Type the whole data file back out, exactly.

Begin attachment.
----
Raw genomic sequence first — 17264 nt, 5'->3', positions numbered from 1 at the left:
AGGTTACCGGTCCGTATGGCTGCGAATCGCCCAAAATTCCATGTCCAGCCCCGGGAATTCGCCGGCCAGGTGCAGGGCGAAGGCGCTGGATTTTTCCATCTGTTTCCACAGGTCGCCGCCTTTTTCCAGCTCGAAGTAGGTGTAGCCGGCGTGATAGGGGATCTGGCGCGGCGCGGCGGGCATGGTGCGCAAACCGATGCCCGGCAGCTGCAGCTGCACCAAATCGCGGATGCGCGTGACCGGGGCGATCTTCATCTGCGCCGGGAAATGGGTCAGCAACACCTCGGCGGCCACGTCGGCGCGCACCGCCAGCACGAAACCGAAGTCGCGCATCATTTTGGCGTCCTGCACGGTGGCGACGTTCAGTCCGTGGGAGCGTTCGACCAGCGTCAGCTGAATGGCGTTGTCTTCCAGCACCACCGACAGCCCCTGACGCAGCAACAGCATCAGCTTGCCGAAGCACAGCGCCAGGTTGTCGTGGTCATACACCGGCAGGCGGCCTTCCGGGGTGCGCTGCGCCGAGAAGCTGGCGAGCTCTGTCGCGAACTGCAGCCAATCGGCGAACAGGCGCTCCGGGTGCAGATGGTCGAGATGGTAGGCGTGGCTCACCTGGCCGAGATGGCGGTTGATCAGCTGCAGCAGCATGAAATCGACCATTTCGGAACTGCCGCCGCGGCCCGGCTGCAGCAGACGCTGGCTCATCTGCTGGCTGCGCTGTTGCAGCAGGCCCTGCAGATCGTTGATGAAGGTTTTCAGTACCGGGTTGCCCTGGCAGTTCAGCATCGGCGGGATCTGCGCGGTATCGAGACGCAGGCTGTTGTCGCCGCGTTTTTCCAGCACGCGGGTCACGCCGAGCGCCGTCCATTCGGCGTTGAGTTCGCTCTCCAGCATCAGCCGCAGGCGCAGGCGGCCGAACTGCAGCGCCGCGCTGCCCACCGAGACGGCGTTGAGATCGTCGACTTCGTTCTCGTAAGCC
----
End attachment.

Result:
Raw genomic sequence first — 17264 nt, 5'->3', positions numbered from 1 at the left:
AGGTTACCGGTCCGTATGGCTGCGAATCGCCCAAAATTCCATGTCCAGCCCCGGGAATTCGCCGGCCAGGTGCAGGGCGAAGGCGCTGGATTTTTCCATCTGTTTCCACAGGTCGCCGCCTTTTTCCAGCTCGAAGTAGGTGTAGCCGGCGTGATAGGGGATCTGGCGCGGCGCGGCGGGCATGGTGCGCAAACCGATGCCCGGCAGCTGCAGCTGCACCAAATCGCGGATGCGCGTGACCGGGGCGATCTTCATCTGCGCCGGGAAATGGGTCAGCAACACCTCGGCGGCCACGTCGGCGCGCACCGCCAGCACGAAACCGAAGTCGCGCATCATTTTGGCGTCCTGCACGGTGGCGACGTTCAGTCCGTGGGAGCGTTCGACCAGCGTCAGCTGAATGGCGTTGTCTTCCAGCACCACCGACAGCCCCTGACGCAGCAACAGCATCAGCTTGCCGAAGCACAGCGCCAGGTTGTCGTGGTCATACACCGGCAGGCGGCCTTCCGGGGTGCGCTGCGCCGAGAAGCTGGCGAGCTCTGTCGCGAACTGCAGCCAATCGGCGAACAGGCGCTCCGGGTGCAGATGGTCGAGATGGTAGGCGTGGCTCACCTGGCCGAGATGGCGGTTGATCAGCTGCAGCAGCATGAAATCGACCATTTCGGAACTGCCGCCGCGGCCCGGCTGCAGCAGACGCTGGCTCATCTGCTGGCTGCGCTGTTGCAGCAGGCCCTGCAGATCGTTGATGAAGGTTTTCAGTACCGGGTTGCCCTGGCAGTTCAGCATCGGCGGGATCTGCGCGGTATCGAGACGCAGGCTGTTGTCGCCGCGTTTTTCCAGCACGCGGGTCACGCCGAGCGCCGTCCATTCGGCGTTGAGTTCGCTCTCCAGCATCAGCCGCAGGCGCAGGCGGCCGAACTGCAGCGCCGCGCTGCCCACCGAGACGGCGTTGAGATCGTCGACTTCGTTCTCGTAAGCC